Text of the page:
• Check that the family member is comfortable and competent; note information is rarely withheld among close family from CALD communities.
  • Have an agreed back-up plan to default to a professional interpreter if issues arise.

There is no guide to what to expect in a conversation about illness, dying or death with someone from another culture, and the basic rules are a lively curiosity, sensitive enquiry, active listening and the avoidance of any assumption. Once this is grasped, ‘cross-cultural’ communication skills are well within the remit of every GP.

Working with interpreters

Bilingual and multilingual GPs need to carefully assess their own ability to consult in their second or third language.

It is important to note that while it may be time consuming to engage an interpreter, the reality is that taking a history and conveying instructions via sign language is even more time consuming.

Translating and Interpreting Service (TIS) is available onsite and via the telephone for no cost within RACFs and community aged care services. TIS is also available cost-free for all medical practitioners in private practice, including radiologists and community pharmacists (not available for Home Medicines Reviews [HMRs]).

The Doctors’ Priority Line is available 24/7 at 1300 131 450; however, significant underuse of this service leaves patients and GPs exposed to risk.

Phone interpreters will be more acceptable than a face-to-face, onsite consultation if confidentiality is a strong concern; however, barriers include hearing and technical considerations (eg speaker phones). Many important or complex healthcare conversations will need to be done slowly and over several sittings.4

The use of translated written materials helps if the older CALD patient is literate.5

In the RACF setting, it is important to be aware that bilingual care staff may have varying English proficiency; particular issues arise when the staff member and resident speak different languages, neither of which is English.

Many older people from a refugee background have had poor or no prior access to healthcare before arriving in Australia, and undiagnosed and undertreated chronic illnesses are common (eg diabetes, hypertension, osteoarthritis, chronic obstructive pulmonary disease [COPD]).

High rates of post-traumatic stress disorder (PTSD) are seen in those who have experienced war, imprisonment, torture and dislocation (refer to Part A. Mental health and Part B. Care of older veterans).

The gender of the treating professional and interpreter may be very important for CALD patients; it is important to check and not to make any assumptions.

The age stated in a medical file is often based on ‘assigned date of birth’ on the patient’s arrival visa documents, which can be wildly inaccurate. This has implications for health (eg age-based screening and Pharmaceutical Benefits Scheme [PBS] requirements) and wider determinants of health (eg aged pension entitlement).

It is impossible to overestimate the sense of dislocation experienced by someone migrating in the last couple of decades of their life. Providing comfort and reassurance and building a lasting therapeutic relationship is vital for this patient population group.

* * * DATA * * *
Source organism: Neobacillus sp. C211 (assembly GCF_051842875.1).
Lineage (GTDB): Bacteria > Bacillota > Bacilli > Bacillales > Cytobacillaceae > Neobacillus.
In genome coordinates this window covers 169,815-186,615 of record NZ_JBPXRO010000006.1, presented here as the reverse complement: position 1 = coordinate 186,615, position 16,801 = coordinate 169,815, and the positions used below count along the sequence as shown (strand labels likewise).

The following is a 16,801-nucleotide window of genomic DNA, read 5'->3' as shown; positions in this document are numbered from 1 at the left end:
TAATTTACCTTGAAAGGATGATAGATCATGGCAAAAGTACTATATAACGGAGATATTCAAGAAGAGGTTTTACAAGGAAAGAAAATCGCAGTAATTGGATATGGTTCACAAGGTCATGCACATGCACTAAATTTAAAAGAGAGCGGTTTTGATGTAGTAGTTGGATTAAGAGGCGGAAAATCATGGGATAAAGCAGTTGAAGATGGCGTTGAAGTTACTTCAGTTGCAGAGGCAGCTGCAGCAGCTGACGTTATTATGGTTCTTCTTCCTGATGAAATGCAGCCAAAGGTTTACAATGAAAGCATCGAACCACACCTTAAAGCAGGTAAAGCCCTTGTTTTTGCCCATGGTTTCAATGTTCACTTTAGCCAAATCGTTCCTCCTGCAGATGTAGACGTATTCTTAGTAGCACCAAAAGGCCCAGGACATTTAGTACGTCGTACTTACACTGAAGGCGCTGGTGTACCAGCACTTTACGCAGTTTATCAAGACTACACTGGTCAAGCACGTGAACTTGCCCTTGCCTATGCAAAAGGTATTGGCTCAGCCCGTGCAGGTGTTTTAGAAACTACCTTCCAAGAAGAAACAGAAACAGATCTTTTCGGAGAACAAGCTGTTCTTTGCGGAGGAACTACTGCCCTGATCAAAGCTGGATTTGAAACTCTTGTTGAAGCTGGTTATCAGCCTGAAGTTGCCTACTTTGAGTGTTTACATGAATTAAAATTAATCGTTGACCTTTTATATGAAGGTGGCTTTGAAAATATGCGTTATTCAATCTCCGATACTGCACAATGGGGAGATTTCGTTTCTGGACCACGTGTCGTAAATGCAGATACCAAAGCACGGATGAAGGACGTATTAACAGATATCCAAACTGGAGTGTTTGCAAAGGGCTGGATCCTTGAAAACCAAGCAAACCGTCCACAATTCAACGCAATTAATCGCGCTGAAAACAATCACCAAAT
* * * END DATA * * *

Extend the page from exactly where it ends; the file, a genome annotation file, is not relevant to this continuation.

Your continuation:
Medication management

Health literacy and language factors have a large effect in the area of medication management. To avoid differing degrees of mayhem, the ‘golden rules’ of geriatric prescribing serve well:6

  • Keep regime as simple as possible.
  • Commence one medication at a time, and use the ‘start low, go slow’ approach.
  • Review promptly for efficacy and adverse effects.
  • Use one pharmacy that must keep all scripts.
  • Encourage same brand and consider Webster packs.
  • Explain ‘novel’ concepts (eg no ‘sharing’ of medications, long-term use of many medications).
  • Check use of traditional medicines and informal importing of medicines.

Metabolic profiles (pharmacogenomics) may affect patients differently (eg Asian skin reaction to carbamazepine).5

Refer to Part A. Medication management for more information.


Dementia may be viewed more as a normal part of ageing than a medical condition among CALD communities. There are instances where if cognitive impairment predates migration, the older patient may never know they are in Australia.

The standard ‘Western-centric’ Mini-Mental State Examination (MMSE) can be unproductive in people who have no recorded date of birth or formal education. The use of the Rowland Universal Dementia Assessment Scale (RUDAS) has been validated for use in CALD populations.7

Managing advancing dementia and its sequelae, particularly in an RACF setting, may require a flexible solution, and families and carers can advise staff on specific approaches. For example, underwear is not worn in many cultures, which would make continence pants in continence management unacceptable.

Refer to Part A. Dementia for more information.

Screening and immunisation

New entrants to Australia will need comprehensive screening for infectious and chronic diseases, and also a full catch-up on immunisation:

Recrudescence of previously treated infections (eg tuberculosis,8 schistosomiasis) can prove diagnostically elusive and require specialist referral.

Nutritional and bone health

Dietary preferences are often well catered for within the home of older CALD people; however, this can often be unmet in hospital and RACFs.